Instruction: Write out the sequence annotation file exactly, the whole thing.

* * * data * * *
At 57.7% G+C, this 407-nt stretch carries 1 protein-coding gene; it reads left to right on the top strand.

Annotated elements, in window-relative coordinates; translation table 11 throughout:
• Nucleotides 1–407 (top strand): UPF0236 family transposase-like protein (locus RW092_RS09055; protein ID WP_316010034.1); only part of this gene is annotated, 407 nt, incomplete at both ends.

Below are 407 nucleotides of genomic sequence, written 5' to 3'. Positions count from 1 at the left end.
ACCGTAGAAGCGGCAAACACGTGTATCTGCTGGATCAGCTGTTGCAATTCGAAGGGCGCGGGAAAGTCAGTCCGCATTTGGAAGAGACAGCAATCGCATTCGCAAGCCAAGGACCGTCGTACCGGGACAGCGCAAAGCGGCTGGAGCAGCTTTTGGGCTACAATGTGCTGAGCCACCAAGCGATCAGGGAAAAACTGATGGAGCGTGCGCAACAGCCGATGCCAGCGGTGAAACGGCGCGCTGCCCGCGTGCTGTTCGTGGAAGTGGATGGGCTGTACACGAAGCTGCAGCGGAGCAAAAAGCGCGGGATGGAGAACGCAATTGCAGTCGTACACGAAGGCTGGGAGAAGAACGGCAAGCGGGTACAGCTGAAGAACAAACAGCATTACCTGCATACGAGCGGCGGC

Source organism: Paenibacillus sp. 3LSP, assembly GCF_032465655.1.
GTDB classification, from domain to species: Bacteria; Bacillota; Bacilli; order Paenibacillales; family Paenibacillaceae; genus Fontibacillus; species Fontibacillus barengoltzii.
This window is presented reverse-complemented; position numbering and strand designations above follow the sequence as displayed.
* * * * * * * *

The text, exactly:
At 57.7% G+C, this 407-nt stretch carries 1 protein-coding gene; it reads left to right on the top strand.

Annotated elements, in window-relative coordinates; translation table 11 throughout:
• Nucleotides 1–407 (top strand): UPF0236 family transposase-like protein (locus RW092_RS09055; protein ID WP_316010034.1); only part of this gene is annotated, 407 nt, incomplete at both ends.

Below are 407 nucleotides of genomic sequence, written 5' to 3'. Positions count from 1 at the left end.
ACCGTAGAAGCGGCAAACACGTGTATCTGCTGGATCAGCTGTTGCAATTCGAAGGGCGCGGGAAAGTCAGTCCGCATTTGGAAGAGACAGCAATCGCATTCGCAAGCCAAGGACCGTCGTACCGGGACAGCGCAAAGCGGCTGGAGCAGCTTTTGGGCTACAATGTGCTGAGCCACCAAGCGATCAGGGAAAAACTGATGGAGCGTGCGCAACAGCCGATGCCAGCGGTGAAACGGCGCGCTGCCCGCGTGCTGTTCGTGGAAGTGGATGGGCTGTACACGAAGCTGCAGCGGAGCAAAAAGCGCGGGATGGAGAACGCAATTGCAGTCGTACACGAAGGCTGGGAGAAGAACGGCAAGCGGGTACAGCTGAAGAACAAACAGCATTACCTGCATACGAGCGGCGGC

Source organism: Paenibacillus sp. 3LSP, assembly GCF_032465655.1.
GTDB classification, from domain to species: Bacteria; Bacillota; Bacilli; order Paenibacillales; family Paenibacillaceae; genus Fontibacillus; species Fontibacillus barengoltzii.
This window is presented reverse-complemented; position numbering and strand designations above follow the sequence as displayed.